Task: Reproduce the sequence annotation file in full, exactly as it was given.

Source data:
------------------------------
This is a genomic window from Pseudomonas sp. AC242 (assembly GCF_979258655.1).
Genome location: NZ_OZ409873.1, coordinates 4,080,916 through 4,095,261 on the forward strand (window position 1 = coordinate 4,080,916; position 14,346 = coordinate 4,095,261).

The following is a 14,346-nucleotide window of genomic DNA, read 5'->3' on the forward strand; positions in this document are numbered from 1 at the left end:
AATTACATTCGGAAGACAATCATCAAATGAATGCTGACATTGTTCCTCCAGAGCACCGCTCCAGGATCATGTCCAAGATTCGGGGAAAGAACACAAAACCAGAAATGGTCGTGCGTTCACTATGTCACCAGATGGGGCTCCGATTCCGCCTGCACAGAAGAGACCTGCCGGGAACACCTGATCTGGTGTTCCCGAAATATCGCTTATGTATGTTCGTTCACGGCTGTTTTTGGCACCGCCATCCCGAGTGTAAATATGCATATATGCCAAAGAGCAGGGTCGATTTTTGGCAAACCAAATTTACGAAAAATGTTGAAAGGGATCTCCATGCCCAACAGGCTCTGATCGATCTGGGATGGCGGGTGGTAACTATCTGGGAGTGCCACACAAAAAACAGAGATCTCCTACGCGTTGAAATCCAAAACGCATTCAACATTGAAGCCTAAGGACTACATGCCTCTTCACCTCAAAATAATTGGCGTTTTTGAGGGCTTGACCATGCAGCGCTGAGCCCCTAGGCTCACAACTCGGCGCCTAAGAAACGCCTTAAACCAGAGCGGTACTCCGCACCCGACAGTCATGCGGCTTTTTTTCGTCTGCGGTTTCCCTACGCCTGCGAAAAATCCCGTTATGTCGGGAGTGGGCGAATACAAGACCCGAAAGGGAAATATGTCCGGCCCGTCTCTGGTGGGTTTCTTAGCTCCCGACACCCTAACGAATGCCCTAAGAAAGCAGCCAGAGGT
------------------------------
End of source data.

This is a genomic window from Pseudomonas sp. AC242 (assembly GCF_979258655.1).
Genome location: NZ_OZ409873.1, coordinates 4,080,916 through 4,095,261 on the forward strand (window position 1 = coordinate 4,080,916; position 14,346 = coordinate 4,095,261).

The following is a 14,346-nucleotide window of genomic DNA, read 5'->3' on the forward strand; positions in this document are numbered from 1 at the left end:
AATTACATTCGGAAGACAATCATCAAATGAATGCTGACATTGTTCCTCCAGAGCACCGCTCCAGGATCATGTCCAAGATTCGGGGAAAGAACACAAAACCAGAAATGGTCGTGCGTTCACTATGTCACCAGATGGGGCTCCGATTCCGCCTGCACAGAAGAGACCTGCCGGGAACACCTGATCTGGTGTTCCCGAAATATCGCTTATGTATGTTCGTTCACGGCTGTTTTTGGCACCGCCATCCCGAGTGTAAATATGCATATATGCCAAAGAGCAGGGTCGATTTTTGGCAAACCAAATTTACGAAAAATGTTGAAAGGGATCTCCATGCCCAACAGGCTCTGATCGATCTGGGATGGCGGGTGGTAACTATCTGGGAGTGCCACACAAAAAACAGAGATCTCCTACGCGTTGAAATCCAAAACGCATTCAACATTGAAGCCTAAGGACTACATGCCTCTTCACCTCAAAATAATTGGCGTTTTTGAGGGCTTGACCATGCAGCGCTGAGCCCCTAGGCTCACAACTCGGCGCCTAAGAAACGCCTTAAACCAGAGCGGTACTCCGCACCCGACAGTCATGCGGCTTTTTTTCGTCTGCGGTTTCCCTACGCCTGCGAAAAATCCCGTTATGTCGGGAGTGGGCGAATACAAGACCCGAAAGGGAAATATGTCCGGCCCGTCTCTGGTGGGTTTCTTAGCTCCCGACACCCTAACGAATGCCCTAAGAAAGCAGCCAGAGGT